Eurasian skylark

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Eurasian skylark
Alauda arvensis 2.jpg
With caterpillar caught in beak
Song recorded in Wales
Scientific classification
Kingdom: Animalia
Phylum: Chordata
Class: Aves
Order: Passeriformes
Family: Alaudidae
Genus: Alauda
Species: A. arvensis
Binomial name
Alauda arvensis
Subspecies

see text

Eurasian skylark at Hebron, West Bank

The Eurasian skylark (Alauda arvensis) is a passerine bird in the lark family Alaudidae. It is a wide-spread species found across Europe and Asia with introduced populations in New Zealand, Australia and on the Hawaian Islands. It is a bird of open farmland and heath, known for the song of the male, which is delivered in hovering flight from heights of 50 to 100 metres (160 to 330 ft). The sexes are alike. It is streaked greyish-brown above and on the breast and has a buff-white belly.

The female Eurasian skylark builds an open nest in a shallow depression on open ground well away from trees, bushes and hedges. She lays three to five eggs which she incubates for around 11 days. The chicks are fed by both parents but leave the nest after eight to ten days, well before they can fly. They scatter and hide in the vegetation but continue to be fed by the parents until they can fly at 18 to 20 days of age. Nests are subject to high predation rates by larger birds and small mammals. The parents can have several broods in a single season.

Taxonomy and systematics[edit]

The Eurasian skylark was described by the Swedish naturalist Carl Linnaeus in 1758 in the tenth edition of his Systema Naturae and retains its original binomial name of Alauda arvensis.[2] It is one of the four species placed in the genus Alauda.[3] The genus name is from the Latin alauda, "lark". Pliny thought the word was originally of Celtic origin. The specific arvensis is also Latin, and means "of the field".[4] The results of a molecular phylogenetic study of the lark family Alaudidae published in 2013 suggested that Eurasian skylark is most closely related to the Oriental skylark Alauda gulgula.[5]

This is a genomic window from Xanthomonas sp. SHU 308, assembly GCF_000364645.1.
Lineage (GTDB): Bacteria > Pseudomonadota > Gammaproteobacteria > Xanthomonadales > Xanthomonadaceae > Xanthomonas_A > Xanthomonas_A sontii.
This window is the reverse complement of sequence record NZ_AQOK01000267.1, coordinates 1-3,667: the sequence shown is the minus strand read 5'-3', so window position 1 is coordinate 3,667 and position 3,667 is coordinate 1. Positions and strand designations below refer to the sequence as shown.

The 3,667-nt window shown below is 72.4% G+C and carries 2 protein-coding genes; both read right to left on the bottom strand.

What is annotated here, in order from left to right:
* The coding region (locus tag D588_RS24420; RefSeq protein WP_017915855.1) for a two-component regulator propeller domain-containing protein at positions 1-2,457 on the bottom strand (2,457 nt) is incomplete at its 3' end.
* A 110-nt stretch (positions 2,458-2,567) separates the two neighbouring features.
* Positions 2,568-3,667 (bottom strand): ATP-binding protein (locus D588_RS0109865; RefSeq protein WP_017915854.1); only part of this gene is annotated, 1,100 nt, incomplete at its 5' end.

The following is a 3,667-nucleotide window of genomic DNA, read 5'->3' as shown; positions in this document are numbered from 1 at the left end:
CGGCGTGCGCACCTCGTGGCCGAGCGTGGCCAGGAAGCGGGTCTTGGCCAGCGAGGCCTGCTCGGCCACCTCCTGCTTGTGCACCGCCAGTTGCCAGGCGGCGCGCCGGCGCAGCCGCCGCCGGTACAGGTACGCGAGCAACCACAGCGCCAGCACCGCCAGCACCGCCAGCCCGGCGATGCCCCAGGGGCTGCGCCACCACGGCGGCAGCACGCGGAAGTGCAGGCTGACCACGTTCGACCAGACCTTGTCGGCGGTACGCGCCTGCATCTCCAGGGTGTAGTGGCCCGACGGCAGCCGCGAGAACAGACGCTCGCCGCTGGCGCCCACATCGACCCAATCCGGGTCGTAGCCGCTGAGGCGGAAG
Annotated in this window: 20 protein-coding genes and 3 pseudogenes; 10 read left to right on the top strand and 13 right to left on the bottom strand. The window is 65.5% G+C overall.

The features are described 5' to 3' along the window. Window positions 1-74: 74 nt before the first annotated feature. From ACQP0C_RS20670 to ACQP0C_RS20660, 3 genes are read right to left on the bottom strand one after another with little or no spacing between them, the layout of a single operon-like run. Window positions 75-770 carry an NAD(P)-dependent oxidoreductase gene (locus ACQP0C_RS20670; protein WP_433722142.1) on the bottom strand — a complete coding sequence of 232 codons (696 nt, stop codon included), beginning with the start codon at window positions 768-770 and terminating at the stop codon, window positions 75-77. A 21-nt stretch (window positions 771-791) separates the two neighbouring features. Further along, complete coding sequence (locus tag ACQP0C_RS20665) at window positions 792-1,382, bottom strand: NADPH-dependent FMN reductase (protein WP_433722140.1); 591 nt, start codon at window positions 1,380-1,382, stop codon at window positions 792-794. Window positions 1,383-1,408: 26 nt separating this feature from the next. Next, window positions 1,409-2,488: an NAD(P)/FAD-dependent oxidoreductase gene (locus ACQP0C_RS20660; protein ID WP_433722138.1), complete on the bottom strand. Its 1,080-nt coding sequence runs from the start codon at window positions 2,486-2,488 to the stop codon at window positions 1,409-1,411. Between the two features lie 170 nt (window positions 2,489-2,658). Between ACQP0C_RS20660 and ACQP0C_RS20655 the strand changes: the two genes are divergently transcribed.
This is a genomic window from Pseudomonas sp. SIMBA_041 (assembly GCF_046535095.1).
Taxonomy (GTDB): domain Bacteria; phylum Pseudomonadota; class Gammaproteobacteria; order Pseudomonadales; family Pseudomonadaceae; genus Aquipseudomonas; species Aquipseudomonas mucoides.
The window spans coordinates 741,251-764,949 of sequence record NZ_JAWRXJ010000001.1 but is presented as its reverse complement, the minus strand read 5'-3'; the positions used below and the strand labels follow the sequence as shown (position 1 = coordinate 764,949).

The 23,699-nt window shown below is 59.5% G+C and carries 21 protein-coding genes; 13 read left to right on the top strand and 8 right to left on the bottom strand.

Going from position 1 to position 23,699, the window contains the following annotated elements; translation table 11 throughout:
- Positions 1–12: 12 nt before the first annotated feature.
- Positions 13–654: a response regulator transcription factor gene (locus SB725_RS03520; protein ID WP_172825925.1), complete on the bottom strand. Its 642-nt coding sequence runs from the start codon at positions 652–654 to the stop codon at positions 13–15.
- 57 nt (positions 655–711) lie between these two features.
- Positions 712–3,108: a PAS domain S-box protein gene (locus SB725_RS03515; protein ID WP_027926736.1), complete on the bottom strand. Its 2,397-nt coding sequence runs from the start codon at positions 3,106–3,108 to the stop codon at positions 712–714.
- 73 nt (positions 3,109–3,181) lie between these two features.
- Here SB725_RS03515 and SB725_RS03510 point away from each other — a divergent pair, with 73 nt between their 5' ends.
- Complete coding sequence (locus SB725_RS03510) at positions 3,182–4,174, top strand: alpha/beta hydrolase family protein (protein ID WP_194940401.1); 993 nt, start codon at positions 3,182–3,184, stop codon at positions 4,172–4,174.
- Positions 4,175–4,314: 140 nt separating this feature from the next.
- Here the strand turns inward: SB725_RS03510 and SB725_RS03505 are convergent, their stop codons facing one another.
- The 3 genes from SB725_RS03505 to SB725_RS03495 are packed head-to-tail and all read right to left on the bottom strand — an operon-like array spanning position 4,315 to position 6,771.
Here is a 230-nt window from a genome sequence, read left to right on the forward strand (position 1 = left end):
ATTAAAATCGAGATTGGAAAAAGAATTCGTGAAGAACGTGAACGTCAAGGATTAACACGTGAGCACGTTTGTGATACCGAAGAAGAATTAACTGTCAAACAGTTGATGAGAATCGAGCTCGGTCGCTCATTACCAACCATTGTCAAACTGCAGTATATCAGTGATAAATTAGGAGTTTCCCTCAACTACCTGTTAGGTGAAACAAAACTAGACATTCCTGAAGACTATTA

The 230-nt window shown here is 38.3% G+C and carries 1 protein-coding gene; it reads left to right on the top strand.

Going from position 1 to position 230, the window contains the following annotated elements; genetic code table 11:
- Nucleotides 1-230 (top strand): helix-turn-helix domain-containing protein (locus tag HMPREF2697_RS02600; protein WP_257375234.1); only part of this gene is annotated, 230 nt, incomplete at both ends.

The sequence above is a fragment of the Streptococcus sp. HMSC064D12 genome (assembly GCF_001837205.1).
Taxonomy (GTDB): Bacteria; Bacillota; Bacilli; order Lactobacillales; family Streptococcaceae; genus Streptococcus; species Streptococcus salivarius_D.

Formerly, many authorities considered the Japanese skylark as a separate species. It is now usually considered a subspecies of the Eurasian skylark.[6] Alternate names for the Eurasian skylark include northern skylark and sky lark.[7]

Subspecies[edit]

Eleven subspecies are recognized:[3]

  • A. a. arvensis Linnaeus, 1758 – northern, western and central Europe
  • A. a. sierrae Weigold, 1913 – Portugal, central and southern Spain
  • A. a. harterti Whitaker, 1904 – north-western Africa
  • A. a. cantarella Bonaparte, 1850 – southern Europe from north-eastern Spain to Turkey and the Caucasus
  • A. a. armenica Bogdanov, 1879 – south-eastern Turkey to Iran
  • A. a. dulcivox Hume, 1872 – south-eastern European Russia and western Siberia to north-western China and south-western Mongolia
  • A. a. kiborti Zaliesski, 1917 – southern Siberia, northern and eastern Mongolia and north-eastern China
  • A. a. intermedia Swinhoe, 1863 – north-central Siberia to north-eastern China and Korea
  • A. a. pekinensis Swinhoe, 1863 – north-eastern Siberia, Kamchatka Peninsula and the Kuril Islands
  • A. a. lonnbergi Hachisuka, 1926 – northern Sakhalin Island